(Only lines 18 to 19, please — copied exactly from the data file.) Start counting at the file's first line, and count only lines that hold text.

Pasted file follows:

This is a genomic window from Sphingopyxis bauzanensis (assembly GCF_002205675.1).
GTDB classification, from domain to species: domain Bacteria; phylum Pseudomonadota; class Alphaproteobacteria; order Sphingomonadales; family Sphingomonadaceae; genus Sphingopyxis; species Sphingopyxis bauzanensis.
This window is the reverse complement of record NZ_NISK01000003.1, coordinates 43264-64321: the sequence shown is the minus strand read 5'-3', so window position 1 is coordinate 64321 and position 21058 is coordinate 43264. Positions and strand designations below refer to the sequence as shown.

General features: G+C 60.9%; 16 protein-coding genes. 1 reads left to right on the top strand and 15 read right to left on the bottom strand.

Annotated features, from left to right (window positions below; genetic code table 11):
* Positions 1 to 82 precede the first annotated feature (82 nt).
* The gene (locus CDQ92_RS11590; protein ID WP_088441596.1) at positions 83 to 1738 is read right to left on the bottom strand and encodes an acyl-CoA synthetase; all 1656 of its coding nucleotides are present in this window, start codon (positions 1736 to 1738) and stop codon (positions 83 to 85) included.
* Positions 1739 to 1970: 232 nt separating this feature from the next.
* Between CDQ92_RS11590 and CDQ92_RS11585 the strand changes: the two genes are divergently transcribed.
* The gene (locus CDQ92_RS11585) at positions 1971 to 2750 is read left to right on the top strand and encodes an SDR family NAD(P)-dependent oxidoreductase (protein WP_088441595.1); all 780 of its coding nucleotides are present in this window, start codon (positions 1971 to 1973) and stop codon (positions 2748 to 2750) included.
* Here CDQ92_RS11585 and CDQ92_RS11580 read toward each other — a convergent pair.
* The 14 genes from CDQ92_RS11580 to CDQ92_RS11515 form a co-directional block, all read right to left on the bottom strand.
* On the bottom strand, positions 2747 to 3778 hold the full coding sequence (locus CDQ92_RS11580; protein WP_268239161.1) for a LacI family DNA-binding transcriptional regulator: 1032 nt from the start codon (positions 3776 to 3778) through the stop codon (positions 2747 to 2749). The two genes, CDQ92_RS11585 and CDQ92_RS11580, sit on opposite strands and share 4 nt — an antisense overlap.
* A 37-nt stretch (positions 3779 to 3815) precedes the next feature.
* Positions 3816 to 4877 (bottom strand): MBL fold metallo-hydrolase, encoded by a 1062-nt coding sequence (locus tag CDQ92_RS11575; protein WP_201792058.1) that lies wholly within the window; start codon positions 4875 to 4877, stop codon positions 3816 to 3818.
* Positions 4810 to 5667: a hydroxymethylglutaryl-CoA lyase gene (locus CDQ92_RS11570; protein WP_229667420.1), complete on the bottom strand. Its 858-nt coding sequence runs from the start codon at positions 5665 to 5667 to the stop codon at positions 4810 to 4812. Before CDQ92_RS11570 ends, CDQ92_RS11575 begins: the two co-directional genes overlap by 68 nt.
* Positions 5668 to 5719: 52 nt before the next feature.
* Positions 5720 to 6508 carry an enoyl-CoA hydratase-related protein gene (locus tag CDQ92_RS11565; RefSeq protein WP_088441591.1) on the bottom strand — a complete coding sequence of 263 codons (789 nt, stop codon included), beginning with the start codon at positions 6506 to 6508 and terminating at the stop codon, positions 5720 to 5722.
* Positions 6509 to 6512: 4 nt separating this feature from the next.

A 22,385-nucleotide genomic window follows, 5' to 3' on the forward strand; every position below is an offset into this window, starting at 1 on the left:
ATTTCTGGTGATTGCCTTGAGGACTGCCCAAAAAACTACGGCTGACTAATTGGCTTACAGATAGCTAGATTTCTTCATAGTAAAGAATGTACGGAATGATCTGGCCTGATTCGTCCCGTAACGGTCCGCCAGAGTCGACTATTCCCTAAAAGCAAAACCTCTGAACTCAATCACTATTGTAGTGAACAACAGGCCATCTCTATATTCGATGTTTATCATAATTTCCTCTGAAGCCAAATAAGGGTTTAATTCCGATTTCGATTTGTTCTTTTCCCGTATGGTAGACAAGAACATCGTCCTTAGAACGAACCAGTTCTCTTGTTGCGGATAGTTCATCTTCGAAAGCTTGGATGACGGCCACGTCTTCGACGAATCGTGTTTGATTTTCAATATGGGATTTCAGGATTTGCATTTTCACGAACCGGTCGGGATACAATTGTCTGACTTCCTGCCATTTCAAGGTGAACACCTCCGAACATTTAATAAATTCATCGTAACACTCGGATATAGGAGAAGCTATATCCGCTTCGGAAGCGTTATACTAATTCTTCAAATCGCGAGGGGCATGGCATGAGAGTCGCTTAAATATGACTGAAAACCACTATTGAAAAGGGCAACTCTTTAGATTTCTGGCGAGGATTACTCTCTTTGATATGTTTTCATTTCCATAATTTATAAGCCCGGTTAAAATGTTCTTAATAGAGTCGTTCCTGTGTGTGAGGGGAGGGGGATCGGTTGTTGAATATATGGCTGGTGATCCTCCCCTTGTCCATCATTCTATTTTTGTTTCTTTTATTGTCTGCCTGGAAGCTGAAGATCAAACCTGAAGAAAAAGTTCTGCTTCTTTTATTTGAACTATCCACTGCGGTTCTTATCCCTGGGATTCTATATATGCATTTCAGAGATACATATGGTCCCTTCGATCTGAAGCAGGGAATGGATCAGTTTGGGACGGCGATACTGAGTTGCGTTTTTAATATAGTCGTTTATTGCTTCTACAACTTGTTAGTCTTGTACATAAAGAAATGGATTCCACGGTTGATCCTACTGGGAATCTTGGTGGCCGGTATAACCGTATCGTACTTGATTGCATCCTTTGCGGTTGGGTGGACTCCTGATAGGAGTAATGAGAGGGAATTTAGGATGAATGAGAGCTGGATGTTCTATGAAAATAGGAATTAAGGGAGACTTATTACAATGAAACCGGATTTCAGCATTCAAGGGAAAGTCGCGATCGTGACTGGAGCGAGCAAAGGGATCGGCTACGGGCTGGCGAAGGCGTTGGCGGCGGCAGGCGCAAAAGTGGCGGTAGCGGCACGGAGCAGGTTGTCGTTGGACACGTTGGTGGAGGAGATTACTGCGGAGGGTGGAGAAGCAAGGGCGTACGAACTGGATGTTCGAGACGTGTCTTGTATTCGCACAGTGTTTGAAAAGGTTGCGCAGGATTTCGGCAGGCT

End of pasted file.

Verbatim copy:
* Positions 5720 to 6508 carry an enoyl-CoA hydratase-related protein gene (locus tag CDQ92_RS11565; RefSeq protein WP_088441591.1) on the bottom strand — a complete coding sequence of 263 codons (789 nt, stop codon included), beginning with the start codon at positions 6506 to 6508 and terminating at the stop codon, positions 5720 to 5722.
* Positions 6509 to 6512: 4 nt separating this feature from the next.